The prayer of praise is one of the specific charisms of the Renewal, I would say, almost a secret weapon in evangelization. It is the most effective instrument for re-centring ourselves on God and living a permanent conversion, in the personal journey of evangelization. In praise, God’s holiness and our poverty are made manifest. In praise we give glory to God, recognising what he is despite ourselves, without looking at ourselves, as happens when we turn to God because of what he has done (prayer of thanksgiving) or for what he can do (prayer of supplication).

Through the Spirit praise means entering into God’s repose; praise means immersing oneself in God’s mysteries; it means loving God’s will for us.

Praise is a pure oblation to God, which does not increase God’s greatness, but obtains for us the grace which saves us. Praise suits the lowly and the sinner who trust in God’s mercy as believers not as clients, proclaiming faith in God. As scripture says: “If you proclaim that Jesus is the Lord and you believe in your heart that God has raised him from the dead, you will be saved.” (Rom. 10:9)

Those who do not pray remain alone. They lose themselves and they lose God. Prayer is the only ability we have of being open to the transcendent and to others, to meet God and to meet Him in every neighbour we meet, to recognize God in heaven and to always recognize him alive in our brothers and sisters.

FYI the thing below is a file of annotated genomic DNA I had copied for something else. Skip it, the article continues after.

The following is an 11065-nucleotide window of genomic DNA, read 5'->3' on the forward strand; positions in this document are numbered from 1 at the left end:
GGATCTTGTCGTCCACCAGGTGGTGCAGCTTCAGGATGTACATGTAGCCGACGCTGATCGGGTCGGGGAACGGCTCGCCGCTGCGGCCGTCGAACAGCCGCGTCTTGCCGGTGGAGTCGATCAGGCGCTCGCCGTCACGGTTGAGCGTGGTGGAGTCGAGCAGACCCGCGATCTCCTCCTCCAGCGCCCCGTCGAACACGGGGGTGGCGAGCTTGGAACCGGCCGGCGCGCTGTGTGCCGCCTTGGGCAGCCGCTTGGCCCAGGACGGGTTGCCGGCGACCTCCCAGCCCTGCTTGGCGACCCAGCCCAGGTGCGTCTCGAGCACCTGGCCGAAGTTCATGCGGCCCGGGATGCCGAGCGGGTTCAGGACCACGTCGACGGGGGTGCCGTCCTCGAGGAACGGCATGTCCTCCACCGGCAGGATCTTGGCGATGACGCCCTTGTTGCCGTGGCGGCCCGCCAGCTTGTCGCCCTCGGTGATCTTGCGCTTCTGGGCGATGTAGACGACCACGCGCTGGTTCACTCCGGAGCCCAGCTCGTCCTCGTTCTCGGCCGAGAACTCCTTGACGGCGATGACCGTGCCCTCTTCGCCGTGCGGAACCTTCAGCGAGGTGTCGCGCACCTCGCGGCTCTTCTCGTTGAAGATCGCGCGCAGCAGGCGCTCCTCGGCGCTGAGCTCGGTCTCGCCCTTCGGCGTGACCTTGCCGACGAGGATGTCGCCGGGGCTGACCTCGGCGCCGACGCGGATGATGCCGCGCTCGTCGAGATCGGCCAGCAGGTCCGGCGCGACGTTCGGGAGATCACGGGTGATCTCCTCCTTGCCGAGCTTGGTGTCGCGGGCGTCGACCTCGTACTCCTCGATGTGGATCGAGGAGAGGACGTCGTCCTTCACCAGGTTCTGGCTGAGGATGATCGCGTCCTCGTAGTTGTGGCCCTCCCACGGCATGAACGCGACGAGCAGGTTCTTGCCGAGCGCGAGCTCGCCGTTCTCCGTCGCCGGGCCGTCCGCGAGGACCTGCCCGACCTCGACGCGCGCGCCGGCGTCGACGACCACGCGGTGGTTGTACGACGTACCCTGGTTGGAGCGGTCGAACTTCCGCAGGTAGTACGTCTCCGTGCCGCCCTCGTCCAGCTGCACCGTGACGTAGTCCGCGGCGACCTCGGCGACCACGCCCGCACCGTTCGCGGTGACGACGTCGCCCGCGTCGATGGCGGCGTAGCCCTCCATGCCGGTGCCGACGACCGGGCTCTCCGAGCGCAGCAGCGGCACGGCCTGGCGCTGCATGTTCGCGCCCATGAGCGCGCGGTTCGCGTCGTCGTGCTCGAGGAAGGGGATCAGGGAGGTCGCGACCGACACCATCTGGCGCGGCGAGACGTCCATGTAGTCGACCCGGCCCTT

“A Christian is worth as much as he prays.”(Personal letter from John Paul II to Renewal, 2001). Only by praying will we value others even up to the point of giving our life for them.

To pray then, is not abdicating your responsibilities to others. On the contrary, only those who pray know how to get their hands dirty because they feel the urgency of God, the fire, the passion of God for us and cannot help getting involved, taking part in history, and giving their life for God’s kingdom.

It is in communitarian life that the members of Renewal experience obedience to the Spirit, the strength of charismatic prayer, and discernment based on the word of God. So they get involved in re-living the experience of the Upper Room at Pentecost.

When it is not possible to speak to the world of God, we never stop speaking to God about the world in prayer and intercession. This is so that through the Spirit, Jesus may ever be alive in His Church and the Church may never cease to desire that the kingdom of God progresses on earth.